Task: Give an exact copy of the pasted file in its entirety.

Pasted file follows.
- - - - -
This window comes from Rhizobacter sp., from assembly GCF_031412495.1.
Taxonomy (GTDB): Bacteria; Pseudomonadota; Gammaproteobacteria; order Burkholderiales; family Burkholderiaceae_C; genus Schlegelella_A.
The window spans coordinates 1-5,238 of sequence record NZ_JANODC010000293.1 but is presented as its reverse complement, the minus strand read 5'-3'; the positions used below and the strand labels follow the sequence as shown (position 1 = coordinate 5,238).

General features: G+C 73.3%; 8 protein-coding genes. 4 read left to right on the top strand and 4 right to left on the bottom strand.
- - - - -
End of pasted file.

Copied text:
This window comes from Rhizobacter sp., from assembly GCF_031412495.1.
Taxonomy (GTDB): Bacteria; Pseudomonadota; Gammaproteobacteria; order Burkholderiales; family Burkholderiaceae_C; genus Schlegelella_A.
The window spans coordinates 1-5,238 of sequence record NZ_JANODC010000293.1 but is presented as its reverse complement, the minus strand read 5'-3'; the positions used below and the strand labels follow the sequence as shown (position 1 = coordinate 5,238).

General features: G+C 73.3%; 8 protein-coding genes. 4 read left to right on the top strand and 4 right to left on the bottom strand.